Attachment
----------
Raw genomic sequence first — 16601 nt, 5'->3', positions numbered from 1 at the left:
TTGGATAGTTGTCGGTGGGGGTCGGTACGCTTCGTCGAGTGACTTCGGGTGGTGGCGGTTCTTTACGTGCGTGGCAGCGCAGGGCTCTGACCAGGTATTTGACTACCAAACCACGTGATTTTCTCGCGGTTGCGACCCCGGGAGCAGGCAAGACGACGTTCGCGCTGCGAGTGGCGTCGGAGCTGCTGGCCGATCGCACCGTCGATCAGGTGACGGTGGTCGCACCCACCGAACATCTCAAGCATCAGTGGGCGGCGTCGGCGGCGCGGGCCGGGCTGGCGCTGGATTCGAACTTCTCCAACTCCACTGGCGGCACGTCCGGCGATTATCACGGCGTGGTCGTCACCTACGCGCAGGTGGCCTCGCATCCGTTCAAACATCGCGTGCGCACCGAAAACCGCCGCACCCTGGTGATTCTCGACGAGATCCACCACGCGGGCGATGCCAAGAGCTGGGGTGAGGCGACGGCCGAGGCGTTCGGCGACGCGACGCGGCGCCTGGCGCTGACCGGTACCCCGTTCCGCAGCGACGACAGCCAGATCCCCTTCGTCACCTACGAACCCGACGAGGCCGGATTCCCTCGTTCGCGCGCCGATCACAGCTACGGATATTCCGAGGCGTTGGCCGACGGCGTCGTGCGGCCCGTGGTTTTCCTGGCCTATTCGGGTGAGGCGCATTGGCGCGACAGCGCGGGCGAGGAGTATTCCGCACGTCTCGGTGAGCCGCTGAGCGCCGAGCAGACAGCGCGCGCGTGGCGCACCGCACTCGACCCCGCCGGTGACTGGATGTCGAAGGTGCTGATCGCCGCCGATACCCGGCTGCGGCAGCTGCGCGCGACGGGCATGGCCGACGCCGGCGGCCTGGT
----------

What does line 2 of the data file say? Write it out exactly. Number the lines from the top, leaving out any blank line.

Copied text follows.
TTGGATAGTTGTCGGTGGGGGTCGGTACGCTTCGTCGAGTGACTTCGGGTGGTGGCGGTTCTTTACGTGCGTGGCAGCGCAGGGCTCTGACCAGGTATTTGACTACCAAACCACGTGATTTTCTCGCGGTTGCGACCCCGGGAGCAGGCAAGACGACGTTCGCGCTGCGAGTGGCGTCGGAGCTGCTGGCCGATCGCACCGTCGATCAGGTGACGGTGGTCGCACCCACCGAACATCTCAAGCATCAGTGGGCGGCGTCGGCGGCGCGGGCCGGGCTGGCGCTGGATTCGAACTTCTCCAACTCCACTGGCGGCACGTCCGGCGATTATCACGGCGTGGTCGTCACCTACGCGCAGGTGGCCTCGCATCCGTTCAAACATCGCGTGCGCACCGAAAACCGCCGCACCCTGGTGATTCTCGACGAGATCCACCACGCGGGCGATGCCAAGAGCTGGGGTGAGGCGACGGCCGAGGCGTTCGGCGACGCGACGCGGCGCCTGGCGCTGACCGGTACCCCGTTCCGCAGCGACGACAGCCAGATCCCCTTCGTCACCTACGAACCCGACGAGGCCGGATTCCCTCGTTCGCGCGCCGATCACAGCTACGGATATTCCGAGGCGTTGGCCGACGGCGTCGTGCGGCCCGTGGTTTTCCTGGCCTATTCGGGTGAGGCGCATTGGCGCGACAGCGCGGGCGAGGAGTATTCCGCACGTCTCGGTGAGCCGCTGAGCGCCGAGCAGACAGCGCGCGCGTGGCGCACCGCACTCGACCCCGCCGGTGACTGGATGTCGAAGGTGCTGATCGCCGCCGATACCCGGCTGCGGCAGCTGCGCGCGACGGGCATGGCCGACGCCGGCGGCCTGGT